Monday, March 03, 2008
Sunday Smith #37: Model 696-1, 2000.
A little over a decade after the release of its beefed-up "L-frame" medium frame revolvers, Smith & Wesson capitalized on the fact that the slightly larger cylinder of the new guns would accommodate five .44 caliber holes with plenty of safety margin to spare. With Brazilian competitors Taurus and Rossi having both released five-shot medium frame .44 Special wheelguns, Smith countered with the Model 696, an all-stainless 3" round-butt big bore revolver almost guaranteed to find market share in an era when liberalized concealed carry laws were sweeping the nation.
Although heavy at only a fraction less than 36 ounces, the new revolver was fairly compact, yet its three-inch tube allowed for an ejector rod with a full-length stroke and enough sight radius to make the adjustable sights, with their red ramp up front and white-outlined rear blade, a useful addition. Only about a year after the introduction of the Model 696, the gun was redesigned to utilize S&W's new Metal Injection Molded lockwork, easily distinguished by the "flat nose" hammer lacking a hammer-mounted firing pin. The new model was assigned the "-1" suffix, signifying the first engineering change to the basic revolver. In 2001, the designation was changed again to the 696-2, with the addition of Smith & Wesson's controversial new key-operated integral safety lock. Only two years later, the 696 was dropped from the catalog.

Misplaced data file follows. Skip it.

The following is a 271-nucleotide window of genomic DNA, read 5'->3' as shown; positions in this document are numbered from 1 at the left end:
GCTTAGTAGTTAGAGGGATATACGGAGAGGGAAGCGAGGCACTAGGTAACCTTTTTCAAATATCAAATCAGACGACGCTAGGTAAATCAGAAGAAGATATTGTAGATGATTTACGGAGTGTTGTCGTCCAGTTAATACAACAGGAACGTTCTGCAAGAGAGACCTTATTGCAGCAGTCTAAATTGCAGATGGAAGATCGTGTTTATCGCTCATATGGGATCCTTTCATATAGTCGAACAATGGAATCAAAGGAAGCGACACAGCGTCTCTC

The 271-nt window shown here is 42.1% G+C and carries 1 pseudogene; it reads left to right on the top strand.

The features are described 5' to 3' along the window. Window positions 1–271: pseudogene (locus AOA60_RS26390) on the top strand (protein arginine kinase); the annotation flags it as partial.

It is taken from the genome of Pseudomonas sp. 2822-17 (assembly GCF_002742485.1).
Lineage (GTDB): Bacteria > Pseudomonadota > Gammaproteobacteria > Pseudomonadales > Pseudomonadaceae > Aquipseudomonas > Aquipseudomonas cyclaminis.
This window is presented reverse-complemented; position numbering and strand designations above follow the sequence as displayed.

In late 2004, the 696 became an online gun-collecting version of Dutch Tulip Mania. For some reason the gun became the object of wild speculation in internet forum and auction circles, with nice examples changing hands at $800 and more. Prices have since receded to more normal levels, leaving unwise speculators sitting on stacks of revolvers for which they'd paid too much, proving that it's important to know market trends before speculating in guns as investments, just like anything else.
The above revolver, shown wearing Hogue Bantam stocks, was picked up in Like-New-In-Box condition in early 2005 for $400, which was a good, if not earth-shaking deal. With factory grips and all the documentation and accoutrement, an LNIB 696 these days can expect to bring ~$600, with a premium for a "no dash" model with the hammer-mounted firing pin. For those who like the anvil-like reliability and solidity of a compact belt revolver made of steel, but prefer their bore size to start with the number "4", it's hard to imagine a better choice.